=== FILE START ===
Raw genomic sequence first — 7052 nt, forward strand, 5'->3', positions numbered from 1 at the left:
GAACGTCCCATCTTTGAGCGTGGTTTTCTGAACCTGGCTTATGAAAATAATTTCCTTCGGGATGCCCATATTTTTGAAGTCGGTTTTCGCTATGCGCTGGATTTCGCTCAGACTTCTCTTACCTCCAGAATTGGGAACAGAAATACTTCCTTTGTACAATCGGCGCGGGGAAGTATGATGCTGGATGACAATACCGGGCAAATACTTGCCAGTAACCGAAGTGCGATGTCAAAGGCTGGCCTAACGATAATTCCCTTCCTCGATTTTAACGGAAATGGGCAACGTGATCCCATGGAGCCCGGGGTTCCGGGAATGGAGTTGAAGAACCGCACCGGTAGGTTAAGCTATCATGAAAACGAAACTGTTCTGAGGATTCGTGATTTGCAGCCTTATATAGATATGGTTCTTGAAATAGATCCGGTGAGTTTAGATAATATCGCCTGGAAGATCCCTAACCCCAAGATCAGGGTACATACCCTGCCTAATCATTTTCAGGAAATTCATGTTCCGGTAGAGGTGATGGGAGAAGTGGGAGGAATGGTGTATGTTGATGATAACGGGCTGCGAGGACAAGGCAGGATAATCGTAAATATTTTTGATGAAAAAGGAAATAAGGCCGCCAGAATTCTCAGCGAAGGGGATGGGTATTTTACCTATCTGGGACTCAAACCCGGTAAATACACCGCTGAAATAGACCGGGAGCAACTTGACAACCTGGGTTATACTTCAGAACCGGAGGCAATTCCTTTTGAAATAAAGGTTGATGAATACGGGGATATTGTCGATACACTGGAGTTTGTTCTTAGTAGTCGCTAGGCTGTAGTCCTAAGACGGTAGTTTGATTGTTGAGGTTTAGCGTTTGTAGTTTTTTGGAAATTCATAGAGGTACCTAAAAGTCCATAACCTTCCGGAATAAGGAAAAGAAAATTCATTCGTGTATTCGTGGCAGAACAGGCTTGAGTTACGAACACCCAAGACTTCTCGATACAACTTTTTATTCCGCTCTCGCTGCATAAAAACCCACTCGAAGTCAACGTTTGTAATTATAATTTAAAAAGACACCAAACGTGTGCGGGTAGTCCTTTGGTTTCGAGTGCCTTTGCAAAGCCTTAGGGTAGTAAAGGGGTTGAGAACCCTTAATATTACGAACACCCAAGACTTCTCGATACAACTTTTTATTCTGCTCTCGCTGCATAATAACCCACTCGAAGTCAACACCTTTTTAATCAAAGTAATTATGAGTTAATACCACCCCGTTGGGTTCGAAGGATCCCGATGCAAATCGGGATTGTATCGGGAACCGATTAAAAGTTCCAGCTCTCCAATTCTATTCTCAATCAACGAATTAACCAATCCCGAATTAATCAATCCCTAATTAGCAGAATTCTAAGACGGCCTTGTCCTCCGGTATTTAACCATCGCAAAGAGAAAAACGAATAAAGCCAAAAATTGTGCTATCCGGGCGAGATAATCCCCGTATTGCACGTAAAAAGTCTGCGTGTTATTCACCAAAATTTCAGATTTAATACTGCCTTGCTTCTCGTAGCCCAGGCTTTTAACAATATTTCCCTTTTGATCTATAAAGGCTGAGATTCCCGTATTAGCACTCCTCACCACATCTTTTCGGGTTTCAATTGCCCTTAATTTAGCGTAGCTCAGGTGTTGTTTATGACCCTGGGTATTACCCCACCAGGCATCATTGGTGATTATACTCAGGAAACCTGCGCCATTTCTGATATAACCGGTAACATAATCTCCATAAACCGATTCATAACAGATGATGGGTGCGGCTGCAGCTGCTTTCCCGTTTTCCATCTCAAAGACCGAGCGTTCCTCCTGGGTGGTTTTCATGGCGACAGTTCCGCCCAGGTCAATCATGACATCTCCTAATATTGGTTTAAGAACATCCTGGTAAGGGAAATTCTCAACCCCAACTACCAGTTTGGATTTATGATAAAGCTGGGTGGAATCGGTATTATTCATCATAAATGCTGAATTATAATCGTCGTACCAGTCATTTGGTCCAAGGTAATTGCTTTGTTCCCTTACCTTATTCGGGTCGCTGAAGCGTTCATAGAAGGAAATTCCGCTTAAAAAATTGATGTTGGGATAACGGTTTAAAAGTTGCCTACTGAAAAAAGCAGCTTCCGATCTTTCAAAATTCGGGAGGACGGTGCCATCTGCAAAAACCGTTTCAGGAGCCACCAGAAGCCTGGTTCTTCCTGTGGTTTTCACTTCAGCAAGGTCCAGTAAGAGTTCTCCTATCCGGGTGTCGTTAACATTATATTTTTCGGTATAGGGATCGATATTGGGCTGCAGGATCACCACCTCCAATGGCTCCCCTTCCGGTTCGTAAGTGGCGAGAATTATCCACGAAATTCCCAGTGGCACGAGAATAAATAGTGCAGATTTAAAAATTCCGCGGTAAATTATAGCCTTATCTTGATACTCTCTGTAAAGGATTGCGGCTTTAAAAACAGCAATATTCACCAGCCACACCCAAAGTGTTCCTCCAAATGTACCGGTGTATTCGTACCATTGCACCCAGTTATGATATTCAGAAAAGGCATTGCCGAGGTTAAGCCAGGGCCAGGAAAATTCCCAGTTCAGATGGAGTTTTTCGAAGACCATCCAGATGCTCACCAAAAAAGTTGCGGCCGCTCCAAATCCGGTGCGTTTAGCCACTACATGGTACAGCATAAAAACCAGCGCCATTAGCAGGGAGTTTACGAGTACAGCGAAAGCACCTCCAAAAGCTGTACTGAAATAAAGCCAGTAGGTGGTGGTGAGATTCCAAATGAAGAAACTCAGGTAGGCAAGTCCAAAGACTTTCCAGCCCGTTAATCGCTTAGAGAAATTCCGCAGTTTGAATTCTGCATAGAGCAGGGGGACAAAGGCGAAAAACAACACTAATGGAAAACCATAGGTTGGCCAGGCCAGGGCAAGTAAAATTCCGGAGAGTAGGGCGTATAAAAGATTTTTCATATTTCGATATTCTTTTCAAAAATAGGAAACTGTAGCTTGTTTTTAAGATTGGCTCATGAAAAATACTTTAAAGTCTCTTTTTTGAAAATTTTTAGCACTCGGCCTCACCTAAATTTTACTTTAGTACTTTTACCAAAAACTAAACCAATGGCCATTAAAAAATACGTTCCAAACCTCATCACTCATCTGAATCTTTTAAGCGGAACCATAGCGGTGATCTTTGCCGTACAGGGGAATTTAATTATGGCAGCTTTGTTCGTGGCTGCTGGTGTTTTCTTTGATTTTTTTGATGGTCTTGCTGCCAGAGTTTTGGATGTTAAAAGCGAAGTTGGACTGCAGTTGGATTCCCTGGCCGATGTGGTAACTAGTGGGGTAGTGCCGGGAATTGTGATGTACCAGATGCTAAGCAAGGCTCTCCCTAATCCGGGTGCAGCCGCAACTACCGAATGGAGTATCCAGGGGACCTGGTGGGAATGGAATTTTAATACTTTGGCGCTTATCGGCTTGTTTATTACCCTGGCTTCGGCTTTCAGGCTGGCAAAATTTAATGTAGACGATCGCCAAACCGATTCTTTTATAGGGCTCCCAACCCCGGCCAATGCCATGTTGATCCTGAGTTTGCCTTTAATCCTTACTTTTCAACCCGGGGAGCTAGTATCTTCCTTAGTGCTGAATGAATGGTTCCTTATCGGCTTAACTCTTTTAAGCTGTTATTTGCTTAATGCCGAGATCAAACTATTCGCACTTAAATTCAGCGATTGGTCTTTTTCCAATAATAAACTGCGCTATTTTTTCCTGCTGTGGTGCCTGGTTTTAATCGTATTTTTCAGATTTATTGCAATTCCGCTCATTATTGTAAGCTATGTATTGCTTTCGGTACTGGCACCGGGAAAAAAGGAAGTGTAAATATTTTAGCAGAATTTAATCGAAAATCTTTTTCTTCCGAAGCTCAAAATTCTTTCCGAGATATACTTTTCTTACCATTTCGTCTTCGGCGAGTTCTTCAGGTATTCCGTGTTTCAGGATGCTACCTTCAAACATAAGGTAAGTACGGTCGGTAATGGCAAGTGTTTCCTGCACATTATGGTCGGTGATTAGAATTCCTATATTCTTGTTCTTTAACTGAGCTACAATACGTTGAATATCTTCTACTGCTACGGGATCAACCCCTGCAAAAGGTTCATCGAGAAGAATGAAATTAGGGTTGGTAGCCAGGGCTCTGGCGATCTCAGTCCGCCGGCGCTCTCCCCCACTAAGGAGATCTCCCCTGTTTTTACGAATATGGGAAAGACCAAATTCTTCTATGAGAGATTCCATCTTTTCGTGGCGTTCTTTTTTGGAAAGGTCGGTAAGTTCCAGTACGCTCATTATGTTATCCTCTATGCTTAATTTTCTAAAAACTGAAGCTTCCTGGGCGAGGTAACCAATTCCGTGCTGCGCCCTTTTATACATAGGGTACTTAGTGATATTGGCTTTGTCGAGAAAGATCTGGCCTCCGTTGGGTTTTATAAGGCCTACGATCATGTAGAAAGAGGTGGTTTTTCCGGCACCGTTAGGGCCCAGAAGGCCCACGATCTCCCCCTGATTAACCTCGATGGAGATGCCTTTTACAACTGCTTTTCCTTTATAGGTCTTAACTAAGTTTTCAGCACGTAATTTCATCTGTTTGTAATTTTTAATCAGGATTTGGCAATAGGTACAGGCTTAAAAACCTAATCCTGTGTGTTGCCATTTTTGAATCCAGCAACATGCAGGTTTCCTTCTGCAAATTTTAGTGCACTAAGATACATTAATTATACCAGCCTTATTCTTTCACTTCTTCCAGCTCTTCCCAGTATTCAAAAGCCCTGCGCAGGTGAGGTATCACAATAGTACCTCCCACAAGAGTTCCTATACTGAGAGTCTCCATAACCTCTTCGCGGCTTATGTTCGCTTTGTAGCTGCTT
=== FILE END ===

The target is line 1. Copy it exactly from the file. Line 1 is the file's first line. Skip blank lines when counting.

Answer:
Raw genomic sequence first — 7052 nt, forward strand, 5'->3', positions numbered from 1 at the left: